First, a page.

While these PCAs are going on, your commercial building consultant will also be measuring these details against your intended use for the facility. Every decision that you make will affect your client’s business operations.
For example, choosing not to install a new state-of-the art air-con system means that your tenants will struggle to be productive in summer because of the heat of the offices. If you had spent that money and installed the air-cons, you could have a very happy set of tenants that are far more likely to pay an increased rental fee because of the improvements.
While your commercial building consultant is compiling all of this information, your investor will be going through all of it. They will have to decide what is and what isn’t acceptable, based on their limited knowledge of the building project.
A building has an envelope that consists of the exterior shell of the building. If your investor plans on making the building an upscale restaurant and office block, then you’ll want to install many new things to make that work.
For the restaurants; you’ll need nice kitchens with excellent built
in ovens and cooking space and you’ll need space outside these shops for chairs and tables amongst other things. The intended use for a property can change the entire character of the building.
To attract suitable tenants, when you begin to rent out the space in your building you’ll need the basic vision or infrastructure that all buildings must have. What is the main intended use for your building? Always ask yourself whether the improvements will help or hinder your clients in their daily business operations.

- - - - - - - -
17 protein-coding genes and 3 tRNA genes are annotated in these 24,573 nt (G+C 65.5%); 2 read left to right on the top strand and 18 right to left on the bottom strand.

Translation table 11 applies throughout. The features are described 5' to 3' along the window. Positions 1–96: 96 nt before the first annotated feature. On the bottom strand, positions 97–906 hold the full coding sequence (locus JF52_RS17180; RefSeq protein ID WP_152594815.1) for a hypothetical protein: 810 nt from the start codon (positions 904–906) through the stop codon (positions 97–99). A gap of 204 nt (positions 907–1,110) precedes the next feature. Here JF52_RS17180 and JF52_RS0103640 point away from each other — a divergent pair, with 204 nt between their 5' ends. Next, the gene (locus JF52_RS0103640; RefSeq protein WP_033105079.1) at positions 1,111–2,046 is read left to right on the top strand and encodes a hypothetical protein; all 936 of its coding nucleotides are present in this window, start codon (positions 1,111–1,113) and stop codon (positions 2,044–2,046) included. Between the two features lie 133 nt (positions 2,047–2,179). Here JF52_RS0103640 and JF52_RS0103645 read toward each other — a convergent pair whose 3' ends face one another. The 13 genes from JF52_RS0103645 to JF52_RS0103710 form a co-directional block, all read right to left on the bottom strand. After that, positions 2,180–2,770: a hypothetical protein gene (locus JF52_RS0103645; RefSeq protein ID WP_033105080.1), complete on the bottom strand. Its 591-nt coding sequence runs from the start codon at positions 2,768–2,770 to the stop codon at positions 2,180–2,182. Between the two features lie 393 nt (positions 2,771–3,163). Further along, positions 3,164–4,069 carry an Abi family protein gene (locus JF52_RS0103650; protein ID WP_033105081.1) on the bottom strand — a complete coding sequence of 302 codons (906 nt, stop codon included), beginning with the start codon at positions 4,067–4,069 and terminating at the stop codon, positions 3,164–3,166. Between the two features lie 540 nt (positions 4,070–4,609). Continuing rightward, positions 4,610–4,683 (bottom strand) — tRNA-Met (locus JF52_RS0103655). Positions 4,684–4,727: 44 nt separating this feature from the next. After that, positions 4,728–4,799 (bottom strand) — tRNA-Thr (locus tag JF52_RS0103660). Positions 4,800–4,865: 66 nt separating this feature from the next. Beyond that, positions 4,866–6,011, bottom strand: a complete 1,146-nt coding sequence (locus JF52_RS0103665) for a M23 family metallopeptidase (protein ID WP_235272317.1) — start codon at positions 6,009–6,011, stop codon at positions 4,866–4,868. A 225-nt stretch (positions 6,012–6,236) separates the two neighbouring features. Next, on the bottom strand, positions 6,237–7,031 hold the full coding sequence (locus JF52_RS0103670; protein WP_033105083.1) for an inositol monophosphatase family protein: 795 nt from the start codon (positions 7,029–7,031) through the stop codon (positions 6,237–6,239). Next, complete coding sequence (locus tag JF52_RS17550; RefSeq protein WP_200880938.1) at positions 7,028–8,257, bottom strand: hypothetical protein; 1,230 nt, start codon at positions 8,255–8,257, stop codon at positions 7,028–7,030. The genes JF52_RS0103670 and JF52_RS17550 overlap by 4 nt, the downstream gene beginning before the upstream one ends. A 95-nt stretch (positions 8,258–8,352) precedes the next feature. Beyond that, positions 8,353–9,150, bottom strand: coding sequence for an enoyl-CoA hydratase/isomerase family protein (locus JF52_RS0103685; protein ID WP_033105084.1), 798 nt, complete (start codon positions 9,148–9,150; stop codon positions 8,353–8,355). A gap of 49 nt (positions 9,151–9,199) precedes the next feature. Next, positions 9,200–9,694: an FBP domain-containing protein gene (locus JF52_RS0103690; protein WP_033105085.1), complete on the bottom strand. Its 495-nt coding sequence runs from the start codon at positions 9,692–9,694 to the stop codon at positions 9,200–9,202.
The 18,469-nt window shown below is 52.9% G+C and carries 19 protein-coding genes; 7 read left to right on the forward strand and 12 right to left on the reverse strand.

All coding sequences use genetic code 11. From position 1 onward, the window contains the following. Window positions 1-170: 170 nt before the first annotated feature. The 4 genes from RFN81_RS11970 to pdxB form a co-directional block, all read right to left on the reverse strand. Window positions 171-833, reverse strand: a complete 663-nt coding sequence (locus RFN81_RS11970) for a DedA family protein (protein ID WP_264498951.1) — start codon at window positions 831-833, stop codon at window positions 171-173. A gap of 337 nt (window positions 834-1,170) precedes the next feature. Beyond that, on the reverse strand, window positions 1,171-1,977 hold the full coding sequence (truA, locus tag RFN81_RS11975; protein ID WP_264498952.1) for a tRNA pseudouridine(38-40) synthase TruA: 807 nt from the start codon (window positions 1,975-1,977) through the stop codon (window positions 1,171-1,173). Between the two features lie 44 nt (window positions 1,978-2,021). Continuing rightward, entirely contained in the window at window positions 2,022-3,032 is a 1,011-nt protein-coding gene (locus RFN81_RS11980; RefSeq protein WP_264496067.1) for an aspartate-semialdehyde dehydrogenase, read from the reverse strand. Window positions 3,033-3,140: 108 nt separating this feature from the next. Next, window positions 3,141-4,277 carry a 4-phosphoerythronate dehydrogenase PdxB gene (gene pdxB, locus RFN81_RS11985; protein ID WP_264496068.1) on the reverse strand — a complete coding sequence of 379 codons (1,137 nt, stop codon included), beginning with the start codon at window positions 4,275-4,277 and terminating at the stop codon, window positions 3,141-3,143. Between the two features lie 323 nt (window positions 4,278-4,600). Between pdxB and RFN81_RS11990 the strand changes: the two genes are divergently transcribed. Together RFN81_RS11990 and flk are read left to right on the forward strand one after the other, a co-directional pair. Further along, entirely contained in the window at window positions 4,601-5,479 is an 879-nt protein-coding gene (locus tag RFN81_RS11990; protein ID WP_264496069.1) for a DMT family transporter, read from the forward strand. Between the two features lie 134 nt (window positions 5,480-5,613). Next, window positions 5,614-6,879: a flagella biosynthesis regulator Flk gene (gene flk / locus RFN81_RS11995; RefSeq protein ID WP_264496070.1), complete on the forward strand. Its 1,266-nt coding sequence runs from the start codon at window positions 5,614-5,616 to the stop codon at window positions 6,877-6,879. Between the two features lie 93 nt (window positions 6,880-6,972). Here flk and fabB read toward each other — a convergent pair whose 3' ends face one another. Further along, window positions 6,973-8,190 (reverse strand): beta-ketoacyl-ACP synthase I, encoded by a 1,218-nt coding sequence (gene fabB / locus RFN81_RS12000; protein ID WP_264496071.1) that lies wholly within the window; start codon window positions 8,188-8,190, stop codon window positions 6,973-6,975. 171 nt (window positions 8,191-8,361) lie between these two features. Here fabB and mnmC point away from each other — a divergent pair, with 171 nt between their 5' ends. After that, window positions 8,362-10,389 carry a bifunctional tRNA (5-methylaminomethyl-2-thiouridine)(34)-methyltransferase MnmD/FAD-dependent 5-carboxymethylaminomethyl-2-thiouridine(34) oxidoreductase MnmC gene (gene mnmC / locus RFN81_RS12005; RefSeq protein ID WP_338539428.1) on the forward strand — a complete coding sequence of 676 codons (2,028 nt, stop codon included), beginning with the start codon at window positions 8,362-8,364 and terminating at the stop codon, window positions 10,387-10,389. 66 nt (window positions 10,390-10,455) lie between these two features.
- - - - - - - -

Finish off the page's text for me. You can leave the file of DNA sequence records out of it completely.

Then measure these goals with your budgetary constraints. These will become your considerations beyond the scope of your project. You’ll be aware of what must be done and you’ll then be able to schedule a timeline or a financial period when these fixes and improvements will have a positive impact on your tenants without draining you of funds.
When you finally draft your budget and repair strategy based on these suggestions and recommendations you will have settled on important changes and upgrades that your tenants will love and that are completely within your chosen budget.
After all, it’s the job of the commercial building consultant to make sure that even though your building will have a long list of required fixes, only the most important ( the ones that affect intended use and tenant operations) matter.
That’s why it’s crucial that the investor details what his intended uses are for the commercial building consultant and that tenants are contacted, interviewed, and surveyed for answers.